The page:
Why TPP is a class act
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Back-to-school season is a time of new beginnings. The start of the school year means a chance to make new friends, learn new subjects and buy new school necessities — such as clothing, shoes and backpacks.

In fact, the average American family planned to spend $674 on clothing, footwear, backpacks and other back-to-school supplies as they outfitted their children in kindergarten through 12th grade for the start of the 2016-2017 school year, according to the National Retail Federation's annual survey. What many don't appreciate is that there is a hefty hidden tax parents will pay as well.

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This back-to-school tax comes in the form of import tariffs levied on these items and passed along to consumers. In most cases, these tariffs date back to the Great Depression, created to protect American manufacturing jobs that existed in the 1920s and 1930s. Eight decades later, even though there is very little production of clothes and shoes in the United States, these tariffs are still imposed. The back-to-school tax for just clothes and shoes for the current school year is more than $47 per family.

Fortunately, relief from these antiquated tariffs is just around the corner.

The pending Trans-Pacific Partnership (TPP) agreement, if approved by Congress, would provide significant benefits to American families every year by reducing the costs of new school clothes, shoes, backpacks, athletic equipment and other school necessities. Even better, these savings would extend throughout the school year and into the summer vacation.

The TPP would join 12 Pacific Rim nations, including the United States, into a single regional trade area representing 800 million consumers and more than 40 percent of the world's gross domestic product. For the footwear, apparel and travel goods industry, the TPP represents a once-in-a-generation opportunity to reduce costs and open new markets for U.S. brands and retailers. The TPP would help U.S. companies successfully compete at home and in TPP countries. It would also bring real benefits by reducing costs and returning greater value to consumers.

Duty savings for our industries in the first year alone would exceed more than $1 billion as the United States and all other TPP countries reduce tariffs and eliminate other barriers to U.S.-made and U.S.-branded exports. These savings would grow each year as the TPP provisions are phased in and as new investment follows. These lower taxes would strengthen our businesses and benefit our customers.

U.S. consumers would be among the top beneficiaries. When fully phased-in, the TPP would remove more than $2.8 billion of duties currently charged on U.S. imports of footwear, apparel and travel goods. These savings could be passed along to U.S. consumers in a number of ways, including price breaks and innovation through investment in new products and materials.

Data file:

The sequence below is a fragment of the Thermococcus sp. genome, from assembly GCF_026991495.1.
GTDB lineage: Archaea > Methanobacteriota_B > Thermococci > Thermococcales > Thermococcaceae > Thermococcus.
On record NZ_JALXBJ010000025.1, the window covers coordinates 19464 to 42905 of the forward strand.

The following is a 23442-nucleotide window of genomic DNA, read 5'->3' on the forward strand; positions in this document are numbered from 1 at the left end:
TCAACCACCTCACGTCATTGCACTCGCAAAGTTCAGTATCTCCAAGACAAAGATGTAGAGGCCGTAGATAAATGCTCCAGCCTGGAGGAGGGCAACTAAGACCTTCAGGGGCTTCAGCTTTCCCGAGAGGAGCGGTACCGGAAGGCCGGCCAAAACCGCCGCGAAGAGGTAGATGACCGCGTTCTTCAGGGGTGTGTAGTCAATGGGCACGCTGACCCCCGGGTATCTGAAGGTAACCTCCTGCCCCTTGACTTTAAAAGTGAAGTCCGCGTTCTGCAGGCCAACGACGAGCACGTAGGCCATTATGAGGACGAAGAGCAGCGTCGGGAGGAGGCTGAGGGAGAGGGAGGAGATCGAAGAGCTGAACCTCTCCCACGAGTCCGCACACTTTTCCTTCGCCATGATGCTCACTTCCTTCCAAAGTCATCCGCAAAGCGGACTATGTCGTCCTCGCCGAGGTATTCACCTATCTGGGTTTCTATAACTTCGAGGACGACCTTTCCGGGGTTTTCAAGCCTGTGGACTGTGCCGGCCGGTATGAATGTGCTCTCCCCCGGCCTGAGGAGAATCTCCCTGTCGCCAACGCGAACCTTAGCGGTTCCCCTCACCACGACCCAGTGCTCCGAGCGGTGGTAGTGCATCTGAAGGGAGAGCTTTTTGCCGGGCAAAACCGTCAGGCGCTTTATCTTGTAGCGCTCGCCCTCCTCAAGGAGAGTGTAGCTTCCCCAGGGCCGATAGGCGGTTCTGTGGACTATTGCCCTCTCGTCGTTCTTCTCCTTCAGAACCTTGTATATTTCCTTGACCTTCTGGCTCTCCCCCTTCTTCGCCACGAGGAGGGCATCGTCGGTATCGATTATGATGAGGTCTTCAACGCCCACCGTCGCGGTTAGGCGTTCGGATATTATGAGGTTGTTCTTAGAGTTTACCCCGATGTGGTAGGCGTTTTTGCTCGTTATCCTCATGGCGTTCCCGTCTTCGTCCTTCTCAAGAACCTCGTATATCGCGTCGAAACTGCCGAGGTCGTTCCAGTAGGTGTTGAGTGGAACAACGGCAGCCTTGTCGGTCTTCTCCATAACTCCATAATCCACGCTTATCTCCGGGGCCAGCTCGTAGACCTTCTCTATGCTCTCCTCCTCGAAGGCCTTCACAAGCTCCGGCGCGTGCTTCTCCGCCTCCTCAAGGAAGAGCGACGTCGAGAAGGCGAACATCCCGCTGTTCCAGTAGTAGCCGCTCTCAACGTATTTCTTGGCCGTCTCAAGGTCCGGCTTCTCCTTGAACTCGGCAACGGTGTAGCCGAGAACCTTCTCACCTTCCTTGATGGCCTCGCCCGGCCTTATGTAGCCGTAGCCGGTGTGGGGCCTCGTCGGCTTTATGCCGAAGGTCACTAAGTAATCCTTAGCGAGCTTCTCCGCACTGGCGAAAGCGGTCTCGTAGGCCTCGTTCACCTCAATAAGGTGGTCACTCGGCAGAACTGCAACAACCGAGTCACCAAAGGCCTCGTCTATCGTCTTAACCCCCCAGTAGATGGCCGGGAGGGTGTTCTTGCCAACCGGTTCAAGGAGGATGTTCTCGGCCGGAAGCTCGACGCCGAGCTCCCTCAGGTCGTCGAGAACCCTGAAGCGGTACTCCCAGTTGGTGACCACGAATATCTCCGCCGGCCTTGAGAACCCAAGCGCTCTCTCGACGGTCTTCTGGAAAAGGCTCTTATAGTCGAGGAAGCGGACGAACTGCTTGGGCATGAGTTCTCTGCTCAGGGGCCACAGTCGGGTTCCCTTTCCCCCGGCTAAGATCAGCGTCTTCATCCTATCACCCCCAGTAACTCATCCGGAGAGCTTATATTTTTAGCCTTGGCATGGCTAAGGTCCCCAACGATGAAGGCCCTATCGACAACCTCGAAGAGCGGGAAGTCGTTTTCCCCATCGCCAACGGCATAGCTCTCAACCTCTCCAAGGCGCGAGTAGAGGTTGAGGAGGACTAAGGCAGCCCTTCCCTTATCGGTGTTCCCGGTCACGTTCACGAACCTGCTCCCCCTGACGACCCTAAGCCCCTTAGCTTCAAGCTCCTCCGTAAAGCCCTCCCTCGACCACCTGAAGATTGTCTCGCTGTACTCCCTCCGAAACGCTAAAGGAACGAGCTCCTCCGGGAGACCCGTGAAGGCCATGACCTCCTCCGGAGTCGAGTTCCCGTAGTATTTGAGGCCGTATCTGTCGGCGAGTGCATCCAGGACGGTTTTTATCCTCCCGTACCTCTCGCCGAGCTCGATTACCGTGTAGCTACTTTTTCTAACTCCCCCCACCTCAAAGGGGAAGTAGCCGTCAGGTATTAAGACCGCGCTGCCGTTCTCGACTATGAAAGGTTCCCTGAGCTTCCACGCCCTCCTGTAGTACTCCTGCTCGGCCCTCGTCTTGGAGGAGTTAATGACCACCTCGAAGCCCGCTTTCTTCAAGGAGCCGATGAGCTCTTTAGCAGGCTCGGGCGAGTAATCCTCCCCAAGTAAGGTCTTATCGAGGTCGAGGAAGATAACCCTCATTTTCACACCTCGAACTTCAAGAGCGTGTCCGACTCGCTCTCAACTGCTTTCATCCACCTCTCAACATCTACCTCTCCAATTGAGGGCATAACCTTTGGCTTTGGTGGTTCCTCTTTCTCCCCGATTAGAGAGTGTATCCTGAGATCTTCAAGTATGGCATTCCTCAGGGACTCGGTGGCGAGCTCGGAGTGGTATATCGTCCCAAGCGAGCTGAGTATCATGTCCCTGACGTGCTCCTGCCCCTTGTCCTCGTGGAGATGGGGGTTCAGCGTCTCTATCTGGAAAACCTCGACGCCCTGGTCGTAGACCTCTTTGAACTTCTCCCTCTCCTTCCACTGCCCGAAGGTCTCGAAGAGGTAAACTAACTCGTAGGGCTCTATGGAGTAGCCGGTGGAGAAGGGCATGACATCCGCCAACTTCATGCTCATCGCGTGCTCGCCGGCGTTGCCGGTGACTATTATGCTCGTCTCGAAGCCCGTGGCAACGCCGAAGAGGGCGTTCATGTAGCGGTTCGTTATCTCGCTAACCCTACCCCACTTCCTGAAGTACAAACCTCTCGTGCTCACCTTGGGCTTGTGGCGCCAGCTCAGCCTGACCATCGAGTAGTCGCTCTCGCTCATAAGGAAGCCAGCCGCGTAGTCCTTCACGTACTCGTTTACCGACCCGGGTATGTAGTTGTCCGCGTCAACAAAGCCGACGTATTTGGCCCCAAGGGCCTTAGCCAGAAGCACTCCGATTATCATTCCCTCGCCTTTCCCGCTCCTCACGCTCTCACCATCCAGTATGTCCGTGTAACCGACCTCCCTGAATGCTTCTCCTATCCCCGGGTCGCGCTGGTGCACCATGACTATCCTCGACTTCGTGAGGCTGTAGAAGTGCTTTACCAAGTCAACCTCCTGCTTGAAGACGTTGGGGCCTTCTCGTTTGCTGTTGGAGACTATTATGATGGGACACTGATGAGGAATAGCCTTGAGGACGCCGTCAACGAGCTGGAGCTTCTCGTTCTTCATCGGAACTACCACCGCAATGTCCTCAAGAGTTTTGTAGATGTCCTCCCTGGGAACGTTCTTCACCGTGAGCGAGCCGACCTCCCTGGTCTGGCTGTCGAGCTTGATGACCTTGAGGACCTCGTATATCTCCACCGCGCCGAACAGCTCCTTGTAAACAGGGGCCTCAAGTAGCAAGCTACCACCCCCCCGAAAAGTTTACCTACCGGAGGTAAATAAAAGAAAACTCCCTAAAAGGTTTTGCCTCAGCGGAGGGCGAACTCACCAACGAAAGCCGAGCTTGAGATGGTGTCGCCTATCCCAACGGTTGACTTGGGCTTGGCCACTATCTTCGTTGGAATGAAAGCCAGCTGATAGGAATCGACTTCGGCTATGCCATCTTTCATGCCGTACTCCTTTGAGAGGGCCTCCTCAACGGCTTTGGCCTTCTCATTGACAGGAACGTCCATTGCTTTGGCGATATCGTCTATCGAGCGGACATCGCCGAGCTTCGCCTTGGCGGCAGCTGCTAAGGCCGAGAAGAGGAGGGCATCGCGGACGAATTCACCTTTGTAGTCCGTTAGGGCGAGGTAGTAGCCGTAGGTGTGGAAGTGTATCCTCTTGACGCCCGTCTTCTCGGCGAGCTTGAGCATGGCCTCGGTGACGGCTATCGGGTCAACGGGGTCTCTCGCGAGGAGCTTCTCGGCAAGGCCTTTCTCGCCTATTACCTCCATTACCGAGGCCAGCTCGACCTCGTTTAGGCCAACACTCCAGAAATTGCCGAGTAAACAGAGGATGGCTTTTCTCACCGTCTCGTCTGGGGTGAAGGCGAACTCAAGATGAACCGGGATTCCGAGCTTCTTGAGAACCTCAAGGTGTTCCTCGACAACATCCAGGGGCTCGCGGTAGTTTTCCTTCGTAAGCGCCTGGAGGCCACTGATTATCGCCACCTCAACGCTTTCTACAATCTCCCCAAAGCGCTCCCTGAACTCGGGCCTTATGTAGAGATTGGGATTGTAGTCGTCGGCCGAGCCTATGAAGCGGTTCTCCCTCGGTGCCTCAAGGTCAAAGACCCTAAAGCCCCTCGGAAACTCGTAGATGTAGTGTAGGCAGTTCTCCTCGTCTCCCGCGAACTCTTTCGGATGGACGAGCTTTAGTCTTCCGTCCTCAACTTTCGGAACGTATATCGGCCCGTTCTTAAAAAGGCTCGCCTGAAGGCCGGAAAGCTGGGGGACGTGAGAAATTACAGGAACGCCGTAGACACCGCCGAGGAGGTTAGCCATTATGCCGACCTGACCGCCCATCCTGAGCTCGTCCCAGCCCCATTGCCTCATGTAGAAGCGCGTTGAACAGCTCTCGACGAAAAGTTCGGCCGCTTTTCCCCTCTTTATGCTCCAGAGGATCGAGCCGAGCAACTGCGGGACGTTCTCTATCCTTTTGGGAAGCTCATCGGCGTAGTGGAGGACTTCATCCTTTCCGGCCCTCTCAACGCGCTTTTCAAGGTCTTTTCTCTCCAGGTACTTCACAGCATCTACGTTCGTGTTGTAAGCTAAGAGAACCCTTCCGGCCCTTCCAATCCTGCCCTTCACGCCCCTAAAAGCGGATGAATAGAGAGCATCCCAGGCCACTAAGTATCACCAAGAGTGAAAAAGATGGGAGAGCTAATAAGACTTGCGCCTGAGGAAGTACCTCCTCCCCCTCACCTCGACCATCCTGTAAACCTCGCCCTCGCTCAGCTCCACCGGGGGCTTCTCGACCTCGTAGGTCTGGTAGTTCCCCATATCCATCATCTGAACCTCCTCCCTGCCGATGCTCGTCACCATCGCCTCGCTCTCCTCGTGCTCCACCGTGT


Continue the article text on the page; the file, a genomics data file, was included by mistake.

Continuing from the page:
But U.S. consumers aren't the only ones who would benefit if TPP takes effect. The apparel, footwear and travel goods industries account for more than 4 million skilled American jobs, which would benefit from increased competitiveness due to the TPP as we reach more customers at home and in other TPP countries. Overall, U.S. retail supports more than 40 million well-paying positions that stand to gain from increased opportunities at home and abroad. Through these market-opening prospects, the TPP would create new ways to employ more Americans throughout our supply chains — in distribution centers, design houses, retail stores, and company and regional headquarters.

Finally, our member companies continue our work to ensure the safety and empowerment of the workers who make our products, and to source our products in a sustainable manner. The TPP's strong and innovative environmental and labor provisions complement the work we are doing on the ground, align with our company values and further level the playing field for our products in the right way.

As we help our children prepare for the challenges and opportunities of a new school year, we should do our utmost to help our families, our workers and our economy do the same. Passing and quickly implementing the TPP is a smart policy that keeps America at the head of the class.

Helfenbein, Hughes, Kennedy, Priest, Pittenger, Roberts and Shay are the presidents of the American Apparel & Footwear Association, the U.S. Fashion Industry Association, the Retail Industry Leaders Association, the Footwear Distributors and Retailers of America, the Travel Goods Association, the Outdoor Industry Association, and the National Retail Federation, respectively.


The views expressed by contributors are their own and not the views of The Hill.